Math 430: Formal Logic.
Instructor: Sherwood Hachtman
e-mail: hachtma1 at uic dot edu
Lectures: 9am-9:50am in Addams Hall 306.
Office hours: Monday and Tuesday 11am-12pm in SEO 616, or by appointment.
Textbook: Herbert Enderton, An Introduction to Mathematical Logic, Second Edition.
Mathematical logic is the study of mathematics via the representation of mathematical discourse as a mathematical object. We will rigorously define the notion of
proof, see how to represent axioms, theorems, and proofs in a formal language, investigate the power and limitations of this language, and apply these results to prove theorems in ordinary mathematics, such as algebra and combinatorics. The course has three main components:
Experience writing and reading proofs is an essential prerequisite for the course. Some acquaintance with mathematical structures, e.g. in algebra (groups and rings) or combinatorics (graphs and trees) will be helpful, thought not essential.
- Propositional logic: An introduction to formal languages.
- First-order logic: Formalizing the language of mathematics. Semantics and syntax. The deductive calculus. Gödel's completeness theorem. The compactness theorem and applications.
- Number theory: Codifying proof systems in the language of natural number arithmetic. Gödel's incompleteness theorem.
Notes for Week 1: Basic set theory
Homework 1. Due Wednesday, January 20.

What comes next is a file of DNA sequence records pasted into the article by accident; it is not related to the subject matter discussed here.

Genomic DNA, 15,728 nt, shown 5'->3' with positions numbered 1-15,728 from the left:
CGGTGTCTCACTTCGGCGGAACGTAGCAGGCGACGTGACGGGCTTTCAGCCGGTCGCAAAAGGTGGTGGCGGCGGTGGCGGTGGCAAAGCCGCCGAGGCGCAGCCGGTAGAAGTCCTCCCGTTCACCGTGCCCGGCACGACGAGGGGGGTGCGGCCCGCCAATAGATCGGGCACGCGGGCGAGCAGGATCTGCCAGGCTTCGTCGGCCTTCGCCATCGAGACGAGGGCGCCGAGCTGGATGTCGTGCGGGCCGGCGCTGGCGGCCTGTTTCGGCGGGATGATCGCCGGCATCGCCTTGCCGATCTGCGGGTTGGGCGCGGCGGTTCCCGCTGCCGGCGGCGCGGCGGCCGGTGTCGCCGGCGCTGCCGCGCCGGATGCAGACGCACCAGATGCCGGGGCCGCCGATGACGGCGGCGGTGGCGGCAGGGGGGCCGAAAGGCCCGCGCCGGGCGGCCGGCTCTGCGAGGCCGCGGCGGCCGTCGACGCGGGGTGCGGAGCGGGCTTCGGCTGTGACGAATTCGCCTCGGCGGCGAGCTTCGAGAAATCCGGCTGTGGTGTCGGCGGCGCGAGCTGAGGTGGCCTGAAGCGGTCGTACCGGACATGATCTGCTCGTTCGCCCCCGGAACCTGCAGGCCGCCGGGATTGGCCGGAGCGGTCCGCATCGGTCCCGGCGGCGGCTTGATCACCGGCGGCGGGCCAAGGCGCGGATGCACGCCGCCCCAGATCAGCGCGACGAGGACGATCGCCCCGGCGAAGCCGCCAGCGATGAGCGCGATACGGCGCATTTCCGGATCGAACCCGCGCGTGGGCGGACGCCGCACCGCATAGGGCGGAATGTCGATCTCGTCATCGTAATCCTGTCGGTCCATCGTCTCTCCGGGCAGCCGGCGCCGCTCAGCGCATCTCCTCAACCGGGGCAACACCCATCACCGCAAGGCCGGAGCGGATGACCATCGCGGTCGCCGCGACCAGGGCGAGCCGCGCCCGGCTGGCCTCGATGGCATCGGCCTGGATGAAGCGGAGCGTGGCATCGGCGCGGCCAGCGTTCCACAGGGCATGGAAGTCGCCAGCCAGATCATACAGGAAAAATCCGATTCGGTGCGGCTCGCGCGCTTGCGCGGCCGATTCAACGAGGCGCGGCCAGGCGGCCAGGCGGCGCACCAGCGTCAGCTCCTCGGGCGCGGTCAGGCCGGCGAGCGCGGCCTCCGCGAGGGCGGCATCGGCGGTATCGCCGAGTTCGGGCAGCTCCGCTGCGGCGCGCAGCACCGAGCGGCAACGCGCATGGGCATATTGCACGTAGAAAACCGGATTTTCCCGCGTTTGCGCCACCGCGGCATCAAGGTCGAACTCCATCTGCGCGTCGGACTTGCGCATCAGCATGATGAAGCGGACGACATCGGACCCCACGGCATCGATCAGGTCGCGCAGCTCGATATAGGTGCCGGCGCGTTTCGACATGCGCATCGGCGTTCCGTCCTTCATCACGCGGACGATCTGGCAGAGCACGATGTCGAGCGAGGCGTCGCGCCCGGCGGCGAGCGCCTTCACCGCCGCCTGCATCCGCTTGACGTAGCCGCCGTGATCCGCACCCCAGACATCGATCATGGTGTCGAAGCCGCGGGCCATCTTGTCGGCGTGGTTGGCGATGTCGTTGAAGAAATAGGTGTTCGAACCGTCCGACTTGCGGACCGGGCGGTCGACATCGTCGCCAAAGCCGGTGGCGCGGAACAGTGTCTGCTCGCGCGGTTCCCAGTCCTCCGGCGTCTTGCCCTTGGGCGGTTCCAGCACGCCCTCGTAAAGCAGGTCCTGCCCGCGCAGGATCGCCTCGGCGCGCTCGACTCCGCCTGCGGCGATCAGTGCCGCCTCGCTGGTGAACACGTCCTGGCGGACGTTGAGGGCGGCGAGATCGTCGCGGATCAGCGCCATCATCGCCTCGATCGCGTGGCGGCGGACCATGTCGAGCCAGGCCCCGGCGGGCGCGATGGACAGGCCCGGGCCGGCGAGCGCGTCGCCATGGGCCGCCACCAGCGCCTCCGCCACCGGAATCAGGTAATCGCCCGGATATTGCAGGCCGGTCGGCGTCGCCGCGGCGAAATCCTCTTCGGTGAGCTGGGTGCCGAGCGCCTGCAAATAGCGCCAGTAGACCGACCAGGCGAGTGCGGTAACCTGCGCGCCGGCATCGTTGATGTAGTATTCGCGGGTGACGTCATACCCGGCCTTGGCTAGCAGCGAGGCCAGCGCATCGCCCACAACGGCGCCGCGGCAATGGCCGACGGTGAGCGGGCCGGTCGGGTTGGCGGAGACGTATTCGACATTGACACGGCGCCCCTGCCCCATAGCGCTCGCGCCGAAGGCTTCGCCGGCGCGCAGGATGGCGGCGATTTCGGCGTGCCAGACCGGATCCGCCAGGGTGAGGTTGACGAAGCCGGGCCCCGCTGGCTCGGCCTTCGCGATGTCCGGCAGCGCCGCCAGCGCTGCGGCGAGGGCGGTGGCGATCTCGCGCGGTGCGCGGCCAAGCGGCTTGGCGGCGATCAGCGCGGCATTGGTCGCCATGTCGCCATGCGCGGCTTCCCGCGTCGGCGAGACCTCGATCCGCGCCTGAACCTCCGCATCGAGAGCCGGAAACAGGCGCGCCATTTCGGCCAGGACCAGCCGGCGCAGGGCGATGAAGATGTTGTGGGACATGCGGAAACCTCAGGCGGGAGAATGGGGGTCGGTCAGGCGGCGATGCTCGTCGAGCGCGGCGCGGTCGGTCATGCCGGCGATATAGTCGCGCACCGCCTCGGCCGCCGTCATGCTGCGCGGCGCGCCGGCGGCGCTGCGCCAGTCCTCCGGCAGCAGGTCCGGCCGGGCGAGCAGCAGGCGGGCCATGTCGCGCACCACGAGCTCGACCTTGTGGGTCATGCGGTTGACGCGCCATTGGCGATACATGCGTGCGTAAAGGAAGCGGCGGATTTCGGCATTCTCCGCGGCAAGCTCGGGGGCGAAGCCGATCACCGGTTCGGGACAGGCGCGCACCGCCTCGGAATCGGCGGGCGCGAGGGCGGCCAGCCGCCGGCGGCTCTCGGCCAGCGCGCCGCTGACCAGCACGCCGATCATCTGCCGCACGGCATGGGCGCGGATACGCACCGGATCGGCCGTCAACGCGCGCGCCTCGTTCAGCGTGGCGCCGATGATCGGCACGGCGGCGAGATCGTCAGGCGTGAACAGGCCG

Homework 2. Due Friday, January 29.
Homework 3. Due Wednesday, February 3.
Homework 4. Due Friday, February 12.
Review problems for the first midterm.
Homework 5. Due Friday, February 26.
Homework 6. Extended to Friday, March 11.
Homework 7. Due Wednesday, March 16.
Homework 8. Due Wednesday, March 30.
Homework 9. Due Wednesday, April 6.
Solutions to midterm 2.
Homework 10. Due Wednesday, April 20.
Homework 11. Due Friday, April 29.
Review problems for the final exam.
Homework will be assigned once a week. There will be two midterm exams, given in class, and a final exam. Final grades will be determined according to the following breakdown:
Homework is a major component of the course. Collaboration on the homework is encouraged, but any assignment you hand in must be your own work. A good way to ensure this is the case is to write your final write-up in isolation (without peers or the internet). You should acknowledge any sources for the ideas used in your write-up.
- 25% Homework
- 20% Midterm 1: on Friday, February 19
- 20% Midterm 2: on Friday, April 8
- 35% Final exam